Federal rebuilding resources: How to connect with FEMA and the SBA

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hurricane irma keys
The aftermath of Hurricane Irma in Florida Keys, Sept. 11 (Matt Mclean/EPA)

The Associated General Contractors of America (AGCA) has compiled an outline of tips and resources for individuals and businesses affected by Hurricane Irma.

If you’ve been affected by the disaster, you can apply online for federal assistance at www.disasterassistance.com. The registration process takes about 18 to 20 minutes, and survivors have 60 days from “a declaration for individual assistance to apply for assistance.”

The Federal Emergency Management Agency (FEMA) says 37 counties have been declared eligible for individual and business disaster relief.

On Sept. 13, business owners, homeowners and renters in Brevard, Citrus, DeSoto, Glades, Hardee, Hendry, Hernando, Highlands, Indian River, Lake, Marion, Martin, Okeechobee, Orange, Osceola, Pasco, Polk, St. Lucie, Seminole, Sumter and Volusiac counties were added to the list.

FEMA says these are in addition to Broward, Charlotte, Collier, Clay, Duval, Flagler, Hillsborough, Lee, Manatee, Miami-Dade, Monroe, Palm Beach, Pinellas, Putnam Sarasota, and St. Johns counties, which were previously designated for individual assistance.

If you aren’t sure if you are in an area covered by the FEMA assistance, you can enter your address to see if your area has been declared for eligible for individual assistance.

The FEMA website also allows you to:

  • Find disaster assistance that meets personal needs;
  • learn more about the 70 forms of assistance from 17 federal agencies;
  • apply for disaster assistance and reduce the number of forms to complete;
  • check the status of your application;
  • find a FEMA Disaster Recovery Center (DRC) nearby); and
  • find a hotel or new place to live.

FEMA Helpline

The FEMA Helpline at (800) 621-3362 (621-FEMA) operates from 7 a.m. to 11 p.m. seven days a week. The agency’s Internet Help Desk at (800) 745-0243 operates 24 hours daily.

Small Business Administration (SBA) loans and federal grants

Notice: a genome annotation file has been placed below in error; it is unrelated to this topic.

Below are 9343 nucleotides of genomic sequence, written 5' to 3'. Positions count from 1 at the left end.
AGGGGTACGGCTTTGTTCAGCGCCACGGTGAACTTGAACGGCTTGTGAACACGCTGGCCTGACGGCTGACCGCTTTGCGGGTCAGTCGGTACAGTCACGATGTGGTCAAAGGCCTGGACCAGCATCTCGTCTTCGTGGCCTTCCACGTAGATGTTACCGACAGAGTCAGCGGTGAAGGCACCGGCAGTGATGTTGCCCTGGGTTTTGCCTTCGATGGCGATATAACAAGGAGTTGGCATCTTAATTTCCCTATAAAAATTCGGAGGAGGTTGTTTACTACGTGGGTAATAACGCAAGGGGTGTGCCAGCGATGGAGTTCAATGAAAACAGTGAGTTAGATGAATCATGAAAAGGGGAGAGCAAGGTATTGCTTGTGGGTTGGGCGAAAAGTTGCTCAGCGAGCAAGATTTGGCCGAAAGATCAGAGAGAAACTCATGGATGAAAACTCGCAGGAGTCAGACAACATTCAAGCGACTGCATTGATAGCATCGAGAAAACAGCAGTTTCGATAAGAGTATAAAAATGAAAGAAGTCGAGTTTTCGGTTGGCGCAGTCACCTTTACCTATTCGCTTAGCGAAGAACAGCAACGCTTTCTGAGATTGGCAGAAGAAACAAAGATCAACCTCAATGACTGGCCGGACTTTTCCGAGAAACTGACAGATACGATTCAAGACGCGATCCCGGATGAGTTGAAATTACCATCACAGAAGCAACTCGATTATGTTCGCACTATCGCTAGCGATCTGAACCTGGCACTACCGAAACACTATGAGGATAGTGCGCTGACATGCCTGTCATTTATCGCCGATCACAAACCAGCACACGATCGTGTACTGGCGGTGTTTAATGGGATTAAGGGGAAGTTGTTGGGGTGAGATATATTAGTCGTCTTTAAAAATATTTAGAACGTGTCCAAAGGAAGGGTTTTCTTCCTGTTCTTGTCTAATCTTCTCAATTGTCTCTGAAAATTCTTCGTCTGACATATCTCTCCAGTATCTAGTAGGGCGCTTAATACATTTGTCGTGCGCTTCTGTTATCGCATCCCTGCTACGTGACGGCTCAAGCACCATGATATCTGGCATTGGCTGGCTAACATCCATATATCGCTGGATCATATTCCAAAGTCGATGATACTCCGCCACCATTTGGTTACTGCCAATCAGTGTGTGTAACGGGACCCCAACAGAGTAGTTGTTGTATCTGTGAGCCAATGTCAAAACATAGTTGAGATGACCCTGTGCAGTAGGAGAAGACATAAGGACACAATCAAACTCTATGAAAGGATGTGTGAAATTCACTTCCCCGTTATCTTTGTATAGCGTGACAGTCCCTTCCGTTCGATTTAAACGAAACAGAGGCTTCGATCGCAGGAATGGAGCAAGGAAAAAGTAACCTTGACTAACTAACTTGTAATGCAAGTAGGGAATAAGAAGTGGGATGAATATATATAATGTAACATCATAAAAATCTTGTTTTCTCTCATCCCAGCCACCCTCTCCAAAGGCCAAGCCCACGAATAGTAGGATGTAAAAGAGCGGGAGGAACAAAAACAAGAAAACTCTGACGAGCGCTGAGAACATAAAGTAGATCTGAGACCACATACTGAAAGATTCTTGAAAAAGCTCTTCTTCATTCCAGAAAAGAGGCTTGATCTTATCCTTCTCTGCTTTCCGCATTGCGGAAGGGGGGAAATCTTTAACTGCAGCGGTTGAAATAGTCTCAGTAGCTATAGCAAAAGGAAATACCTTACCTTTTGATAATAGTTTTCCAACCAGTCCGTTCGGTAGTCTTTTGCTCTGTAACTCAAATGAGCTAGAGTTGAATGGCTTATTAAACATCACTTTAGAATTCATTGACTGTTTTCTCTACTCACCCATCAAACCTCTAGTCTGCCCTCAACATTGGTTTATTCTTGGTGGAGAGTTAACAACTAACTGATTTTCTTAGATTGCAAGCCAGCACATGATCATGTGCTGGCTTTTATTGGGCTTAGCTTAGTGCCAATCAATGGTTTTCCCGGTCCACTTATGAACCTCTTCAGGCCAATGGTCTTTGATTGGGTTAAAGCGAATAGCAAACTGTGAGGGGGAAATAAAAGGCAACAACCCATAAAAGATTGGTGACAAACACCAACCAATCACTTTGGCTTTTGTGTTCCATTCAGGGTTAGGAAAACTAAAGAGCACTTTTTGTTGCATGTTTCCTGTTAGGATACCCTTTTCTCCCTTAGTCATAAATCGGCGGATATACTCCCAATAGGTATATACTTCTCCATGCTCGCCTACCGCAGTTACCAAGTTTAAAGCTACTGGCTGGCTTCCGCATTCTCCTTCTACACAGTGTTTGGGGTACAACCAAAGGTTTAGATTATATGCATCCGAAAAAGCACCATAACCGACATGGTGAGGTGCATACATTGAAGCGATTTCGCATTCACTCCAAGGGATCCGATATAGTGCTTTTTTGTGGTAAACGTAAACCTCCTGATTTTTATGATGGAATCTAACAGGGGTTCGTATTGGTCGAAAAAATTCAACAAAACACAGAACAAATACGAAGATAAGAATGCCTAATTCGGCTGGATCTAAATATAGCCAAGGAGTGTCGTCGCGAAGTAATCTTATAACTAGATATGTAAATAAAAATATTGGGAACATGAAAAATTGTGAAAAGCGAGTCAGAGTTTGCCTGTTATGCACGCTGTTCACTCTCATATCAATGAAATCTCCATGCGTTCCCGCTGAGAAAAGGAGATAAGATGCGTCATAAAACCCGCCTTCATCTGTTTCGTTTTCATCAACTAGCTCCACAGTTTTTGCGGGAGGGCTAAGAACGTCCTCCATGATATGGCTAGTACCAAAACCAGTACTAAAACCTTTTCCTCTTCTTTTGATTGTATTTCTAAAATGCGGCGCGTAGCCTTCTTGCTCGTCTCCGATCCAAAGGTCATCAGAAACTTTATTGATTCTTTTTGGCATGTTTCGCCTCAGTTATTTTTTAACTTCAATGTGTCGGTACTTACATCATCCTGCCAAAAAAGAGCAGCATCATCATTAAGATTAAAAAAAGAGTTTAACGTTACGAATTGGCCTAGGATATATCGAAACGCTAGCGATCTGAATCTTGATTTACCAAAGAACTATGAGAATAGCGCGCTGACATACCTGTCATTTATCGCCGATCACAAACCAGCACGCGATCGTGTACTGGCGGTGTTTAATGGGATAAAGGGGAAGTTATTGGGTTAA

AGCA reports that the federal government has two main vehicles for delivering money to disaster survivors. These are SBA disaster loans and federal grants.

“SBA issues low-interest disaster loans to homeowners and businesses,” AGCA says. “SBA disaster loans are generally faster than grants, typically available within a few weeks after a disaster, and must be paid back with interest. Federal grants are generally slower, but do not need to be paid back. Individuals referred by FEMA to SBA must apply with SBA even if they feel they cannot afford or do not want a loan in order to receive some FEMA assistance.”

AGCA notes that “it is important to note that the current law holds that every dollar for which a disaster survivor is approved for a SBA loan is a dollar less than they can receive from a federal grant. For example if a survivor who is eligible for $100,000 in assistance is offered a $70,000 SBA loan, the survivor will only be eligible to receive grants up to $30,000.”

The SBA low-interest disaster loans “are available to businesses of all sizes, private non-profit organizations, homeowners and renters.” SBA disaster loans can be used to repair or replace real estate, personal property, machinery and equipment and inventory and business assets.

For questions about SBA or the process, or for help in completing the SBA application, contact SBA’s disaster Assistance Customer Service Center at (800) 659-2955 emailing disastercustomerservice@sba.gov or visit sba.gov/disaster.

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